Submit a Video to Fairfax County Board — In what it says is an attempt to increase the amount of public participation in hearings, the Fairfax County Board of Supervisors is encouraging residents to submit pre-recorded comments via YouTube. The video-submission program will first be used for the county’s public budget hearings April 5-6. [Fairfax County]
Local Student Presents at Alabama Conference — Christine Roesch, of Reston, was one of 500 University of Alabama undergraduate students who were selected to showcase their research and creative projects during the school’s annual Undergraduate Research and Creative Activity Conference earlier this week. Her project was titled “The Layout of Grass and a Trip to Starbucks Can Influence Which Way You Walk to Class.” According to her Facebook page, Roesch is a psychology major with a criminal justice minor. [University of Alabama]
Rhonda VanLowe was appointed Tuesday to a one-year term on the panel. She is a member of the Governor’s Taskforce for Improving Mental Health Services and Crisis Response and served on the Public Safety workgroup.
According to a news release from the Fairfax County Board of Supervisors:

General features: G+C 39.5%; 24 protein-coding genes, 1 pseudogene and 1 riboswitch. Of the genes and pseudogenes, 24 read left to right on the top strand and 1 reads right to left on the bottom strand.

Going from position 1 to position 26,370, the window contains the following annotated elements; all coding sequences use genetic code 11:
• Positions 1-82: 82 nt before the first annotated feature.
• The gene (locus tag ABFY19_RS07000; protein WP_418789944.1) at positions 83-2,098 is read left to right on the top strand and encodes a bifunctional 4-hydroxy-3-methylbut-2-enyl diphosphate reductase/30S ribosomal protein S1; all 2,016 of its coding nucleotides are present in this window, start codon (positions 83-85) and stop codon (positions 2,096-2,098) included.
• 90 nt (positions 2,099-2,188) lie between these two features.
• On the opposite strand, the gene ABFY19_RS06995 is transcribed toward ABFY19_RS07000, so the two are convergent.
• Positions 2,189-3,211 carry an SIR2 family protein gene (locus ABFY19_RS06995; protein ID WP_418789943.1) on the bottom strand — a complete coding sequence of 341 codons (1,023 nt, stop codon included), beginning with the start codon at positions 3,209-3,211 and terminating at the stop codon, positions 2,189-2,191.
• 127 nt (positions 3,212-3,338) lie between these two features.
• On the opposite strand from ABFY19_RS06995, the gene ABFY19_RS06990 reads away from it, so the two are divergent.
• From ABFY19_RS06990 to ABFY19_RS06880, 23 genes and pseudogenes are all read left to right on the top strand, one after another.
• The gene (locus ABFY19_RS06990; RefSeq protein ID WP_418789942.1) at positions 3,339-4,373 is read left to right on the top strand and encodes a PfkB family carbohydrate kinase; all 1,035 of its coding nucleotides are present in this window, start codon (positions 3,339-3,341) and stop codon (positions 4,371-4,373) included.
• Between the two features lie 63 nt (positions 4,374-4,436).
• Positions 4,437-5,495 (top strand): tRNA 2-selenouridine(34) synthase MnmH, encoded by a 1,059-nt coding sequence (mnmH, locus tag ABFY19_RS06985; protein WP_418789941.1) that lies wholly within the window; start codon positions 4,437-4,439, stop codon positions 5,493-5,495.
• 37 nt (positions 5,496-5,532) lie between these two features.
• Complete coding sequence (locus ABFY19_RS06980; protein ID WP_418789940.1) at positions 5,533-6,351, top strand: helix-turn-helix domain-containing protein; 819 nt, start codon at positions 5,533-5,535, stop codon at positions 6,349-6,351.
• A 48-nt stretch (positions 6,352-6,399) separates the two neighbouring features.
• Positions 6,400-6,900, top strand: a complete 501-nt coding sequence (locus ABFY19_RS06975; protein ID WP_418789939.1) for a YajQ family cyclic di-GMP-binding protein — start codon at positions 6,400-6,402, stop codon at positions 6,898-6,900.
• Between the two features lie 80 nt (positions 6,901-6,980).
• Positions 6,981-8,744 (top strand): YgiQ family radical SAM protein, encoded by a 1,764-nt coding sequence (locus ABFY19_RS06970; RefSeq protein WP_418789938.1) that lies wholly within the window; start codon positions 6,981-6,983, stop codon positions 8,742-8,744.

“[VanLowe] has devoted much of her community service work to serving those with unique physical, mental, emotional, intellectual or cognitive backgrounds. Ms. VanLowe practiced law in law firm and corporate settings, served as Board Chair of The Northern Virginia Therapeutic Riding Program, Inc., and received the National Women of Color Special Recognition Award at the 2008 STEM Conference. Ms. VanLowe is a 36-year resident of Fairfax County and looks forward to working together with members of the Panel to develop procedures that will set the foundational tone and tenor for the work of the Panel.”
The Citizens Police Review Panel was created in December by the county Board of Supervisors. Its goal will be to look over police complaints and internal probes as part of a new effort to increase transparency in the area’s law enforcement.
The county’s Ad Hoc Police Practices Review Commission called for the panel in an October 2015 report to the Board of Supervisors. While the commission was established in the aftermath of a fatal police-involved shooting in 2013, the new panel won’t handle matters concerning potentially criminal uses of force.